The most common use of the stochastic oscillator is to identify bullish and bearish divergences points at which the oscillator and market price show different signals as these are normally indications that a reversal is imminent.
A bullish divergence occurs when the price records a lower low, but the stochastic oscillator forms a higher low. This shows that there is less downward momentum and could indicate a bullish reversal.
A bearish divergence forms when the market price reaches higher highs, but the stochastic oscillator forms a lower high. This indicates declining upward momentum and a bearish reversal.
However, it is always important to remember that overbought and oversold readings are not completely accurate reversal indications. The stochastic oscillator might show that the market is overbought, but the asset could remain in a strong uptrend if there is sustained buying pressure. This is often seen during market bubbles periods of increased speculation that cause an asset’s price to reach consistently higher highs.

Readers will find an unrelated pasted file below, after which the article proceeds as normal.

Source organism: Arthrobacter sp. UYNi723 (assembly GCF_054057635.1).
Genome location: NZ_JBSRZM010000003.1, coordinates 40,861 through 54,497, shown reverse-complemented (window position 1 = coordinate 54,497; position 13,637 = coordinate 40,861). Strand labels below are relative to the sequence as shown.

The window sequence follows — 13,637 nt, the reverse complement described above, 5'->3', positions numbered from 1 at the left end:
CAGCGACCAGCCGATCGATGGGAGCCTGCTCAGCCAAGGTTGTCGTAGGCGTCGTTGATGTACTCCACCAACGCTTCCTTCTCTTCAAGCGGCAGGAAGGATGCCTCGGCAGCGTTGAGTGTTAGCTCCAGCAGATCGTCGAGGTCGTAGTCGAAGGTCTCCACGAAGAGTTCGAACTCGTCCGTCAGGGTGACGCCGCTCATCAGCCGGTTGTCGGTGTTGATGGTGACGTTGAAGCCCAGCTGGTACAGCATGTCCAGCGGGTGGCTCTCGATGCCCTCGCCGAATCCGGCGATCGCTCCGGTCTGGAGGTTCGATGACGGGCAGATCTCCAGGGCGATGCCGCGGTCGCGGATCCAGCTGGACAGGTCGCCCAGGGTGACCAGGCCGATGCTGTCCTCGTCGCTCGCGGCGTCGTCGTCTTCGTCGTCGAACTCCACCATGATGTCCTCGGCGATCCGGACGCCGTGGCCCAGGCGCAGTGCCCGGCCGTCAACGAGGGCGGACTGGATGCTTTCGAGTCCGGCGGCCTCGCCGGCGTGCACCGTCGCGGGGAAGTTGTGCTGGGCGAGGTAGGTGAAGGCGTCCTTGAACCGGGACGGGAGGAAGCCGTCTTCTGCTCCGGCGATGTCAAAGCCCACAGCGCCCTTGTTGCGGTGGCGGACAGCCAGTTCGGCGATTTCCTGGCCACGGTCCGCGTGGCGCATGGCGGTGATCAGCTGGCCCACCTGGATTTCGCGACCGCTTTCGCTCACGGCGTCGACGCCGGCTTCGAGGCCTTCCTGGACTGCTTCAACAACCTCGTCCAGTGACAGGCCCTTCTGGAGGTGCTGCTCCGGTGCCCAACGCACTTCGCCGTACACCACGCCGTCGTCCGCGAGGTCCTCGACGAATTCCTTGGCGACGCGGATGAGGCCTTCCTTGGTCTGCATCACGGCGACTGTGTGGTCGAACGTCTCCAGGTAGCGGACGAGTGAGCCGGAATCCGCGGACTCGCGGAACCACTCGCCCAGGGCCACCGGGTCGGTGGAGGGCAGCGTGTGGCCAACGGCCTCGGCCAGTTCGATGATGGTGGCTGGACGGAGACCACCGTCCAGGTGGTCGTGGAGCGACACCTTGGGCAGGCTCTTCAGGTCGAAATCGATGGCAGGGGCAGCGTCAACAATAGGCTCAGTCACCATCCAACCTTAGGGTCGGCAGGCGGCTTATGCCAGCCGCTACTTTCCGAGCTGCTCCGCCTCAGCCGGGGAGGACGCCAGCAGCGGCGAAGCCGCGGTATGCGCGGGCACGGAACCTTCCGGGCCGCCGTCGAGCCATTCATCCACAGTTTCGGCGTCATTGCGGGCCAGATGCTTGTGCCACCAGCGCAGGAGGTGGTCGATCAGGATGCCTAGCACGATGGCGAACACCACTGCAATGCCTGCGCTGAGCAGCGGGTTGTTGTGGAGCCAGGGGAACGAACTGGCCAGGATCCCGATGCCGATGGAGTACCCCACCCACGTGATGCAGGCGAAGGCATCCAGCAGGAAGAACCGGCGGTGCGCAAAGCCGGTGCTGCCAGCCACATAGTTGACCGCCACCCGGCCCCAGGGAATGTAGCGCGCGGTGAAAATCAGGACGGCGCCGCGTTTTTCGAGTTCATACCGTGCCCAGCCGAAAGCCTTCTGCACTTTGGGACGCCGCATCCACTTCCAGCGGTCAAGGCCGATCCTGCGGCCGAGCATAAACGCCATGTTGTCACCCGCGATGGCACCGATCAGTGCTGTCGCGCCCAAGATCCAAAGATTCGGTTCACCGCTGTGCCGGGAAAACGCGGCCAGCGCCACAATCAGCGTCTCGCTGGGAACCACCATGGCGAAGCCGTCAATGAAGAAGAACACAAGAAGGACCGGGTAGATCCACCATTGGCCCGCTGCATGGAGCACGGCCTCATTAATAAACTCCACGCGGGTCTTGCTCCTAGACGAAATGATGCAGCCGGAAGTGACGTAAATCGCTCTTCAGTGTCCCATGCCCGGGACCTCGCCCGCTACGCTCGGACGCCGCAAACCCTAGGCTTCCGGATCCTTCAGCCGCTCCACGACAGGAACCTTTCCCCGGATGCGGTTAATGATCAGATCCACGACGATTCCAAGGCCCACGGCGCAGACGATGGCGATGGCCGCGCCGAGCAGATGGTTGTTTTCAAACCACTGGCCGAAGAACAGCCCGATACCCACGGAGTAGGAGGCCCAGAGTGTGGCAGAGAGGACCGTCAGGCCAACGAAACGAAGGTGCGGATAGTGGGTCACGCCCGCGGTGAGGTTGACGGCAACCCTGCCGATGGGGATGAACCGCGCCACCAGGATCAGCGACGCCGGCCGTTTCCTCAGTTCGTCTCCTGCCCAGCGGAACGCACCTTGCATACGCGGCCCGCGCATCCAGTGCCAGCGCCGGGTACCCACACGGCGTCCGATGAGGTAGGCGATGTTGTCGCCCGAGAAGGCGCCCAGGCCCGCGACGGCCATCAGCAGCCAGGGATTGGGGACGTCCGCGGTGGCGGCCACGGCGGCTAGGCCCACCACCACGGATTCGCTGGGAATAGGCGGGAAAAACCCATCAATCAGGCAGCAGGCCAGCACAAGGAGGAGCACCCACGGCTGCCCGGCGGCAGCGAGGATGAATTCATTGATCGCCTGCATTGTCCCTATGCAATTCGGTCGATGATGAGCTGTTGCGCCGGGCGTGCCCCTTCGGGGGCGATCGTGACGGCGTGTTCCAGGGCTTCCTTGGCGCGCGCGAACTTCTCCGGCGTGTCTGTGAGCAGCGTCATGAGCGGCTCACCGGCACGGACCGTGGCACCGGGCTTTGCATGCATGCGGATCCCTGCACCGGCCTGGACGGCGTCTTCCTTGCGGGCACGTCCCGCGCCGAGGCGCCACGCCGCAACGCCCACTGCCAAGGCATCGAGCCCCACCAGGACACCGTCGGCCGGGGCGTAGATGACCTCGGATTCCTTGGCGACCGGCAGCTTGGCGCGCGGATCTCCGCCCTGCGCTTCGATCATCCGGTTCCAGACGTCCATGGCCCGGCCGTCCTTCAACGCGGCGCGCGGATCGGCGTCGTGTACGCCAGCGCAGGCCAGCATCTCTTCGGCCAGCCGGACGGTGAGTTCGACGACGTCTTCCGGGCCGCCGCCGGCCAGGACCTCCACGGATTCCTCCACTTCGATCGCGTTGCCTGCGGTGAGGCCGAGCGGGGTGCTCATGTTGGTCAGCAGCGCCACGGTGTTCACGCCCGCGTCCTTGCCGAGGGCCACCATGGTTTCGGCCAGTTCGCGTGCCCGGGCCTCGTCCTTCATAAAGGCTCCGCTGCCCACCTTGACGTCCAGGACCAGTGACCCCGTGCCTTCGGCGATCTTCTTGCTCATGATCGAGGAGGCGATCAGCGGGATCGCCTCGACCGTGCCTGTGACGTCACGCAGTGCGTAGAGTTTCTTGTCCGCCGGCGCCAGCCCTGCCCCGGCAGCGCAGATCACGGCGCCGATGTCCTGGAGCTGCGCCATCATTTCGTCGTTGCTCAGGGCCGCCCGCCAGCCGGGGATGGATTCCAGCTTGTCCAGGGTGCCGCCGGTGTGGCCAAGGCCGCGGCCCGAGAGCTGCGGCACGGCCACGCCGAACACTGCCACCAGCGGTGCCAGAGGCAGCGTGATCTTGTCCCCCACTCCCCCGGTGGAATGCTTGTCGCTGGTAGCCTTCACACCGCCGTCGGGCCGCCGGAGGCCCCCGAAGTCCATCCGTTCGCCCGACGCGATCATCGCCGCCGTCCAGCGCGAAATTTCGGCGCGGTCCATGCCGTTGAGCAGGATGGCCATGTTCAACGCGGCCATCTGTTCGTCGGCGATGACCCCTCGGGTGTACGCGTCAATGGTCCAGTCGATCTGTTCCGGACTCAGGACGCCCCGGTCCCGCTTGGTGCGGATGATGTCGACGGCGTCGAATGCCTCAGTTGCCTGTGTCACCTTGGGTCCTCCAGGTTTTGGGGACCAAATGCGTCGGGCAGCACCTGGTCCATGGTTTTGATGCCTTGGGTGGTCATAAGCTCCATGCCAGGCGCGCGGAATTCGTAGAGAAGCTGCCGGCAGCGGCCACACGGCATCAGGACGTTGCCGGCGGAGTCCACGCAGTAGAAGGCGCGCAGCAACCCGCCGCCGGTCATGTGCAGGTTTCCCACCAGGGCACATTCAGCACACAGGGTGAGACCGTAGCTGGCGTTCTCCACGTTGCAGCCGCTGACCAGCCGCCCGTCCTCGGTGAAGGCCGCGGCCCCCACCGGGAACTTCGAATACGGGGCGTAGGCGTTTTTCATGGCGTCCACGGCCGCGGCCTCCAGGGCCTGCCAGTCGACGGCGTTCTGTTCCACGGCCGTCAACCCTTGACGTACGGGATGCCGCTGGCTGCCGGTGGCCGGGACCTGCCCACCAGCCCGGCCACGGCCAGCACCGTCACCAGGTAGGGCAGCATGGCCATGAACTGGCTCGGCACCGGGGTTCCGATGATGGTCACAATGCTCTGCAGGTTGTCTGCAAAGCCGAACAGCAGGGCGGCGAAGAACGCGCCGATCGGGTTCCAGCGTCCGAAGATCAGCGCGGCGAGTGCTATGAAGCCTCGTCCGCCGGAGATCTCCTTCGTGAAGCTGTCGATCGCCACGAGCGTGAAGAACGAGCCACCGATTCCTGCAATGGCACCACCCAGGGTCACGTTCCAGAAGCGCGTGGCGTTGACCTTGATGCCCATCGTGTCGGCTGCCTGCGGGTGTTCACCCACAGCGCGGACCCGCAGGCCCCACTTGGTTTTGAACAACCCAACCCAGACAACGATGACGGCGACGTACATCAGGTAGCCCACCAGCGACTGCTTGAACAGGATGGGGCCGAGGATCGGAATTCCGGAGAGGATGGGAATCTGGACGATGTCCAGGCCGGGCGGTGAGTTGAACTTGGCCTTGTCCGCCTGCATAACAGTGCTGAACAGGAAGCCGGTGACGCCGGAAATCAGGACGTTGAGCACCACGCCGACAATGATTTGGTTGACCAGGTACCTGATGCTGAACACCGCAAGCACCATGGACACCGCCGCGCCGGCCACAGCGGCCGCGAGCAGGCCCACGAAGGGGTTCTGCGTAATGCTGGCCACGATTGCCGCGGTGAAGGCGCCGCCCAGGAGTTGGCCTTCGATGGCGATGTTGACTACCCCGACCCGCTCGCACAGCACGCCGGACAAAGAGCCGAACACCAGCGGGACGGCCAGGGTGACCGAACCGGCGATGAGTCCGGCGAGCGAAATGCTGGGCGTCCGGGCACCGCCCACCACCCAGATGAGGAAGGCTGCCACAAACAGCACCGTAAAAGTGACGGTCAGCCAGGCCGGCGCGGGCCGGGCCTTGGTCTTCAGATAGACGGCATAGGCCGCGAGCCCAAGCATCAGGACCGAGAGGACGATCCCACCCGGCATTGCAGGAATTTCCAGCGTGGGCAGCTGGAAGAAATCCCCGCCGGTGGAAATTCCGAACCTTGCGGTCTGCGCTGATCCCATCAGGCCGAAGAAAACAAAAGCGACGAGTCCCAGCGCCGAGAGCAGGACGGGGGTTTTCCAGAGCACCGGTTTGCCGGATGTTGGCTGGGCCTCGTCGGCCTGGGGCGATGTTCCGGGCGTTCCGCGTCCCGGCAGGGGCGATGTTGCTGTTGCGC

This is why it’s vital for anyone using the stochastic oscillator to combine the readings with other technical analysis indicators and a comprehensive risk management strategy.
A bull set-up is the opposite of a bullish divergence. It occurs when the market price forms a lower high, but the stochastic oscillator reaches a higher high. Even though the asset itself did not reach a new high, the optimism from the indicator is a sign that the upward momentum is strengthening.
A bear set-up is the inverse of a bearish divergence. It happens when the market price forms a higher low, but the stochastic oscillator falls to a lower low. Even though the asset held its price, the indicator shows there is increasing downward momentum.